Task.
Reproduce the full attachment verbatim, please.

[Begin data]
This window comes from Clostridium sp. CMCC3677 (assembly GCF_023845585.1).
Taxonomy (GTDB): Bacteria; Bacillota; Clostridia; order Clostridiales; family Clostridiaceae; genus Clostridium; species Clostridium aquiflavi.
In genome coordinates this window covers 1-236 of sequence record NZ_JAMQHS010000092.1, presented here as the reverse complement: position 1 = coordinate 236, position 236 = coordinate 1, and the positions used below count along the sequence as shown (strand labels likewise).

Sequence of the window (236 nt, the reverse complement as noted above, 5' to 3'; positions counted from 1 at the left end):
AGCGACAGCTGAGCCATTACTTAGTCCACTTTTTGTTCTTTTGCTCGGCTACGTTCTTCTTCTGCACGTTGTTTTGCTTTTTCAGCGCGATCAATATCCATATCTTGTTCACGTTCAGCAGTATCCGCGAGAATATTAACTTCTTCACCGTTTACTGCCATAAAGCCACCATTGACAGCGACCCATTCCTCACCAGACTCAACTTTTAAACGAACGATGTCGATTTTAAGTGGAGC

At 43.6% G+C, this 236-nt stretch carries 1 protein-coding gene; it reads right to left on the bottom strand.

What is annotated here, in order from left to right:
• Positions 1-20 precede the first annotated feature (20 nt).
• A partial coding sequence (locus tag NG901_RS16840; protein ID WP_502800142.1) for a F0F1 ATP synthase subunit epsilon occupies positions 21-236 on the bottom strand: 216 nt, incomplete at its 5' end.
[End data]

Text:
This window comes from Clostridium sp. CMCC3677 (assembly GCF_023845585.1).
Taxonomy (GTDB): Bacteria; Bacillota; Clostridia; order Clostridiales; family Clostridiaceae; genus Clostridium; species Clostridium aquiflavi.
In genome coordinates this window covers 1-236 of sequence record NZ_JAMQHS010000092.1, presented here as the reverse complement: position 1 = coordinate 236, position 236 = coordinate 1, and the positions used below count along the sequence as shown (strand labels likewise).

Sequence of the window (236 nt, the reverse complement as noted above, 5' to 3'; positions counted from 1 at the left end):
AGCGACAGCTGAGCCATTACTTAGTCCACTTTTTGTTCTTTTGCTCGGCTACGTTCTTCTTCTGCACGTTGTTTTGCTTTTTCAGCGCGATCAATATCCATATCTTGTTCACGTTCAGCAGTATCCGCGAGAATATTAACTTCTTCACCGTTTACTGCCATAAAGCCACCATTGACAGCGACCCATTCCTCACCAGACTCAACTTTTAAACGAACGATGTCGATTTTAAGTGGAGC

At 43.6% G+C, this 236-nt stretch carries 1 protein-coding gene; it reads right to left on the bottom strand.

What is annotated here, in order from left to right:
• Positions 1-20 precede the first annotated feature (20 nt).
• A partial coding sequence (locus tag NG901_RS16840; protein ID WP_502800142.1) for a F0F1 ATP synthase subunit epsilon occupies positions 21-236 on the bottom strand: 216 nt, incomplete at its 5' end.